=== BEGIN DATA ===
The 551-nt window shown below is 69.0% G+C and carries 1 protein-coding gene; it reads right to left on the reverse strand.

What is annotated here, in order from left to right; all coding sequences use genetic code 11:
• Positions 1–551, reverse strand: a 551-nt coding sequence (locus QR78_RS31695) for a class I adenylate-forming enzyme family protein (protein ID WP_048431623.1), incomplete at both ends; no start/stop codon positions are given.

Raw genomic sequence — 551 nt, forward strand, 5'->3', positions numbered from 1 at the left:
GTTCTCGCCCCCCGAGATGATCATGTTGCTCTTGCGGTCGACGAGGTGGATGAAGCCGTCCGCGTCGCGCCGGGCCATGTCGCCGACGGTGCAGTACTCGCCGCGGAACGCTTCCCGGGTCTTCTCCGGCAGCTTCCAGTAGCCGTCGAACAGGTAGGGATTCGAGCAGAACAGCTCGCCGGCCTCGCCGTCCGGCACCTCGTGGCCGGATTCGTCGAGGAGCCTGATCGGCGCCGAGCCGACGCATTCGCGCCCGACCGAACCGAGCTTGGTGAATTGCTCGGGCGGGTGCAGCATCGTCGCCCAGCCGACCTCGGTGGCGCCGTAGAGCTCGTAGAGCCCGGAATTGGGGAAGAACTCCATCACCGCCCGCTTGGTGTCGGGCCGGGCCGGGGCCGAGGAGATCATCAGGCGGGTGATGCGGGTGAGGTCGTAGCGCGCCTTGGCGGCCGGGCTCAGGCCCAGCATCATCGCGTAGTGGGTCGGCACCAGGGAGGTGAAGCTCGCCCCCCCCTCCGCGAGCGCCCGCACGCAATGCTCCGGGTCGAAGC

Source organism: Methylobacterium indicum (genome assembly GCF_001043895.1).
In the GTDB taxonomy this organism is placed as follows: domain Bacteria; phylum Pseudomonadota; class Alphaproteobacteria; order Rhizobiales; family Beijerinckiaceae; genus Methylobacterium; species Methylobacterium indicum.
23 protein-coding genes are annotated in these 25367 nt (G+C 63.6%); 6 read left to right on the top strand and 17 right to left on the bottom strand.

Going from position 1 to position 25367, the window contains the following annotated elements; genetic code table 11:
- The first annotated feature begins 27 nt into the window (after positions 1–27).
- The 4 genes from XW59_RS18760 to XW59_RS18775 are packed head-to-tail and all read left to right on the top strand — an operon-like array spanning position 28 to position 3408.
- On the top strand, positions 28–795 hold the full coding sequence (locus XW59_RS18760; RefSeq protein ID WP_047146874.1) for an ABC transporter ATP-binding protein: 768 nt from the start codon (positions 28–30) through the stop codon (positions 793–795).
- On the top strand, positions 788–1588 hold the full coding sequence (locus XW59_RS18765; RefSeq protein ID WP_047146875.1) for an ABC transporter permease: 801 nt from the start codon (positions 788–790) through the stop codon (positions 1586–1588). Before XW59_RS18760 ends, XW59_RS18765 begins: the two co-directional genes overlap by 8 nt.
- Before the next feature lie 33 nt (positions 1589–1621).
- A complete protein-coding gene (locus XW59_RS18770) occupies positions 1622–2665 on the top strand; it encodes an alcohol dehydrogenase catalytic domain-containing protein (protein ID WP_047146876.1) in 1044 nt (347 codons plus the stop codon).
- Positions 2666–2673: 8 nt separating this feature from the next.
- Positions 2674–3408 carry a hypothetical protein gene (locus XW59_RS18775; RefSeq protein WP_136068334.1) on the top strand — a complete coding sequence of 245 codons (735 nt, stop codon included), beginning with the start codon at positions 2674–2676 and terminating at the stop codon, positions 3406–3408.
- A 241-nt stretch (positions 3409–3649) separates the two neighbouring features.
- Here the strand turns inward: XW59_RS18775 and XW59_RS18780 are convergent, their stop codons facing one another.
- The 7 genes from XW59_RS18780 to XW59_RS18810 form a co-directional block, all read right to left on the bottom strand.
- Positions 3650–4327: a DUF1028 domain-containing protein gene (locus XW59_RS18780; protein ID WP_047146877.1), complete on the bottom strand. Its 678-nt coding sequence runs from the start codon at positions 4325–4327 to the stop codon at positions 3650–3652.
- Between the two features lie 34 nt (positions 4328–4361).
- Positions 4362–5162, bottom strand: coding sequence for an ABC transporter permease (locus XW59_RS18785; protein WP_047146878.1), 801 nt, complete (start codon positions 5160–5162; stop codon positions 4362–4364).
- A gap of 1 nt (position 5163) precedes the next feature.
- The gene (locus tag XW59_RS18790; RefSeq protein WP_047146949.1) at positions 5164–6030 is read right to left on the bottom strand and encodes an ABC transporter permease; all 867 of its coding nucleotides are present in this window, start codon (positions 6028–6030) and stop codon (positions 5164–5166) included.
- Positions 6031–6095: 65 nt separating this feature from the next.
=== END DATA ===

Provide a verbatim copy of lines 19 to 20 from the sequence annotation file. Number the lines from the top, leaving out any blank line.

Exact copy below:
- Here the strand turns inward: XW59_RS18775 and XW59_RS18780 are convergent, their stop codons facing one another.
- The 7 genes from XW59_RS18780 to XW59_RS18810 form a co-directional block, all read right to left on the bottom strand.